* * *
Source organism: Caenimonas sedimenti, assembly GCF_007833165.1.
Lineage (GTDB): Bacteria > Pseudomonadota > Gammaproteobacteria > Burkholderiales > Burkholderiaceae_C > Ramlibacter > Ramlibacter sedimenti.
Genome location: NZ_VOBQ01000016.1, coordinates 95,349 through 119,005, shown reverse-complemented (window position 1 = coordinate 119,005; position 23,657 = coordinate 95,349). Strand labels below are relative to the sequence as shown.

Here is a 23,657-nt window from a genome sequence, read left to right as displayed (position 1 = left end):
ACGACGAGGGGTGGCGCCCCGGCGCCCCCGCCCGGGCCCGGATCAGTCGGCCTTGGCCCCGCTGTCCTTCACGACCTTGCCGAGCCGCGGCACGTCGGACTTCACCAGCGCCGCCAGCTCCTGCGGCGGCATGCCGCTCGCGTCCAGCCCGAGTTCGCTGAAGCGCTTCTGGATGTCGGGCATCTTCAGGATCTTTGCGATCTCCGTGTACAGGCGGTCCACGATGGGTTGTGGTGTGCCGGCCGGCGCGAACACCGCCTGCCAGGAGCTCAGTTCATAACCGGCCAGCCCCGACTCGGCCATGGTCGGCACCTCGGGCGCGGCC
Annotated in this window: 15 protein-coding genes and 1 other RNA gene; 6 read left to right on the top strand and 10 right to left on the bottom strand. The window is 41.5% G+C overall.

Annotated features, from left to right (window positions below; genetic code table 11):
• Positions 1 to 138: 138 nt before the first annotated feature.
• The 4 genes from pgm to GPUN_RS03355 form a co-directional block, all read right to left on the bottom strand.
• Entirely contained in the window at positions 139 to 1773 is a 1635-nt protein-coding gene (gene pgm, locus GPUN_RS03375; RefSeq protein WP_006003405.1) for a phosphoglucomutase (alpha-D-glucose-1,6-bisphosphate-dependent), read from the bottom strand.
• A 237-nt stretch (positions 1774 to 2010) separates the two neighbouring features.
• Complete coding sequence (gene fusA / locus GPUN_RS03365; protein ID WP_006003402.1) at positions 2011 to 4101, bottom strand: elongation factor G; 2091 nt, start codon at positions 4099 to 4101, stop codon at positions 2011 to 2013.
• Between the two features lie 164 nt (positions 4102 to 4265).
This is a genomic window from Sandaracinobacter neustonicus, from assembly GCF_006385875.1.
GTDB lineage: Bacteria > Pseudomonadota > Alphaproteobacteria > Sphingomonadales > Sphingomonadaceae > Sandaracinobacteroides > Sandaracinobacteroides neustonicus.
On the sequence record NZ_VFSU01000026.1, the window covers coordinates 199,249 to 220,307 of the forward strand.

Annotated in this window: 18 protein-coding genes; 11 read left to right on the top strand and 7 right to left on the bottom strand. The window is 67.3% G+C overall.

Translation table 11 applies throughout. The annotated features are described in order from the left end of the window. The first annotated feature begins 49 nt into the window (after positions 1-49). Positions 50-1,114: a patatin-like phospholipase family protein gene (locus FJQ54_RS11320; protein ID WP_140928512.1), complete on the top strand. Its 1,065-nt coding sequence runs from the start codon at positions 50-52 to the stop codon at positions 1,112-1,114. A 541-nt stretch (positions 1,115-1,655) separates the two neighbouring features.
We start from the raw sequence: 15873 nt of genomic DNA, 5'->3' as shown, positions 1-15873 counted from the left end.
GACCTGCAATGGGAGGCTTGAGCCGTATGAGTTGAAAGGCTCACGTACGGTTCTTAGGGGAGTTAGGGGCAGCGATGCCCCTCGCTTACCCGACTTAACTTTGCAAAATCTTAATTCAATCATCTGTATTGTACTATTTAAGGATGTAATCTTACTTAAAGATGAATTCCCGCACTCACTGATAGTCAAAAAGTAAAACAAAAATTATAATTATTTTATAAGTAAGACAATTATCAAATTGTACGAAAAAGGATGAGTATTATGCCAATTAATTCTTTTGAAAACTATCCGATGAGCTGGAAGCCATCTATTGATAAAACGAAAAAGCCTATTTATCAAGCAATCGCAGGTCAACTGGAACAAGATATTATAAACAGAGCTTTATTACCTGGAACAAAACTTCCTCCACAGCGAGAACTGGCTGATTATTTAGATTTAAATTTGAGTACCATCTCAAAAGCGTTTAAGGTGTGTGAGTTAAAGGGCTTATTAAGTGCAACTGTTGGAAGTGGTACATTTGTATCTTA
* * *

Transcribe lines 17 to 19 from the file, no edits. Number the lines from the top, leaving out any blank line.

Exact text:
Annotated in this window: 18 protein-coding genes; 11 read left to right on the top strand and 7 right to left on the bottom strand. The window is 67.3% G+C overall.

Translation table 11 applies throughout. The annotated features are described in order from the left end of the window. The first annotated feature begins 49 nt into the window (after positions 1-49). Positions 50-1,114: a patatin-like phospholipase family protein gene (locus FJQ54_RS11320; protein ID WP_140928512.1), complete on the top strand. Its 1,065-nt coding sequence runs from the start codon at positions 50-52 to the stop codon at positions 1,112-1,114. A 541-nt stretch (positions 1,115-1,655) separates the two neighbouring features.
We start from the raw sequence: 15873 nt of genomic DNA, 5'->3' as shown, positions 1-15873 counted from the left end.